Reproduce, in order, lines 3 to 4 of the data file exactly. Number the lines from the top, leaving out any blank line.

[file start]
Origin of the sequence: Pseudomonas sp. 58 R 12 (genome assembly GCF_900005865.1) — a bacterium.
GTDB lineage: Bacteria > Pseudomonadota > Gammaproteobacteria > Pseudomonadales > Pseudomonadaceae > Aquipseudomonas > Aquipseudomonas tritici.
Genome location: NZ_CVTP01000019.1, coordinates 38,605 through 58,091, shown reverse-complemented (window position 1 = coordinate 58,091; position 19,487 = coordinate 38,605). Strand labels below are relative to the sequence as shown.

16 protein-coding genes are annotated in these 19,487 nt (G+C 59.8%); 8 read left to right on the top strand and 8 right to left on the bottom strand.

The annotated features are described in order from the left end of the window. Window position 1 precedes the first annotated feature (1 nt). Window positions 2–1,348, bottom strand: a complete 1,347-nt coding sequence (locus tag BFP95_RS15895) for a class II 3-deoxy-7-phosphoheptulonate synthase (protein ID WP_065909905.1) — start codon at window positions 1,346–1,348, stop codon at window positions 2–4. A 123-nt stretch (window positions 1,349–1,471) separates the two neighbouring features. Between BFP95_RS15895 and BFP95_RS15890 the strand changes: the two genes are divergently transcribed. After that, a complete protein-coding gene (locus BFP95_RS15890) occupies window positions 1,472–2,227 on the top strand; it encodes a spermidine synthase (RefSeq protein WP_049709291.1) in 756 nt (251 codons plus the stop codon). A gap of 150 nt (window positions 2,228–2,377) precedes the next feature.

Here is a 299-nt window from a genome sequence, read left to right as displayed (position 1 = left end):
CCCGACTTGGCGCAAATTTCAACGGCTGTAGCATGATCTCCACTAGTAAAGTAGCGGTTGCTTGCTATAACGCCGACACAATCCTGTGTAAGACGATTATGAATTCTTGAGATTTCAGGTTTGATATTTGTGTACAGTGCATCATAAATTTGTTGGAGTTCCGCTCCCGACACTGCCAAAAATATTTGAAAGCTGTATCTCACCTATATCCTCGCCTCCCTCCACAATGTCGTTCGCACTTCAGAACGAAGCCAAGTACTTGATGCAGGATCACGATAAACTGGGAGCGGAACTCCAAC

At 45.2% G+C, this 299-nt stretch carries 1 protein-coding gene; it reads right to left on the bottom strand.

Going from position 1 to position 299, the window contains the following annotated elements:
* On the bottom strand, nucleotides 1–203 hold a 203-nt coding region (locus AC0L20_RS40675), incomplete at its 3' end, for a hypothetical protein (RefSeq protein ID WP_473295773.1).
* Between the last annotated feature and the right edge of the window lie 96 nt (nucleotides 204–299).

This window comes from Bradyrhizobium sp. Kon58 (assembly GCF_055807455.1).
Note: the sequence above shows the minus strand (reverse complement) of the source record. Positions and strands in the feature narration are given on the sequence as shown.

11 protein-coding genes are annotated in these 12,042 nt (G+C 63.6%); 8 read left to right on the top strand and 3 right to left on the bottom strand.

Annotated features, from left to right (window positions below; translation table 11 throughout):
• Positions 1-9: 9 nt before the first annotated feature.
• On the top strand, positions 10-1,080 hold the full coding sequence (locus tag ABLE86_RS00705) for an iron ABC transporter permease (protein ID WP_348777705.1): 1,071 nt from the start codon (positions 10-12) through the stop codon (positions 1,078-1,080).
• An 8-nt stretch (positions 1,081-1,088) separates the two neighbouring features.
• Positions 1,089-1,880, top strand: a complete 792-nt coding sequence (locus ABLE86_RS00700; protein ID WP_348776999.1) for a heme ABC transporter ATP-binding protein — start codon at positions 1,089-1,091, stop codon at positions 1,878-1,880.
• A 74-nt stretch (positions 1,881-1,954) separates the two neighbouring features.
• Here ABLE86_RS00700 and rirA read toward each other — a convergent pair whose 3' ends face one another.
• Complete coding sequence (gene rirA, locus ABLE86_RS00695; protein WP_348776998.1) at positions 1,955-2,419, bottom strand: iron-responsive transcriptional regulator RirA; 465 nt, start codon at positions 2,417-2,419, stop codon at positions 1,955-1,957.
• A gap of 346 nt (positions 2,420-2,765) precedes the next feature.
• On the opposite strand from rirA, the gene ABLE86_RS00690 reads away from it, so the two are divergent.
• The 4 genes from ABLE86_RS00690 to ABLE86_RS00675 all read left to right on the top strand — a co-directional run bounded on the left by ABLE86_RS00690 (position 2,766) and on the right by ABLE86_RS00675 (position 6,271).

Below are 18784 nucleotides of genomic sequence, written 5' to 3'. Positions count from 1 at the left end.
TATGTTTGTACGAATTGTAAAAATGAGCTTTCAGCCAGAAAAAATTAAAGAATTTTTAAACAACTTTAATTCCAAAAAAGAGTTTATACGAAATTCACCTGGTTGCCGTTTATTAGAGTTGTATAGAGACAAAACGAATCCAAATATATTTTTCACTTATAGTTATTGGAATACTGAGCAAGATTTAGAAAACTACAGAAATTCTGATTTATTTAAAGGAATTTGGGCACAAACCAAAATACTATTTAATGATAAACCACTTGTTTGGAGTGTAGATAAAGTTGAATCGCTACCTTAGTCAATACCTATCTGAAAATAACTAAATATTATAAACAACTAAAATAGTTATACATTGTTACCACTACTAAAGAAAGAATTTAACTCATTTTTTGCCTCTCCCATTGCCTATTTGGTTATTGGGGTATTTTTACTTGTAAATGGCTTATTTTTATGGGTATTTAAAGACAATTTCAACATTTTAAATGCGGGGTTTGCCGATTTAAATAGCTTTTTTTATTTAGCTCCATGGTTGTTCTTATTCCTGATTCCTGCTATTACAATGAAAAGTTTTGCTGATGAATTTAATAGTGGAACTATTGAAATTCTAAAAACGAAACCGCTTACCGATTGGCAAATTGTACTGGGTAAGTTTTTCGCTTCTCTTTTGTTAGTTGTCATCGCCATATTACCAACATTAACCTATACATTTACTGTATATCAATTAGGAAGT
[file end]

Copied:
Genome location: NZ_CVTP01000019.1, coordinates 38,605 through 58,091, shown reverse-complemented (window position 1 = coordinate 58,091; position 19,487 = coordinate 38,605). Strand labels below are relative to the sequence as shown.

16 protein-coding genes are annotated in these 19,487 nt (G+C 59.8%); 8 read left to right on the top strand and 8 right to left on the bottom strand.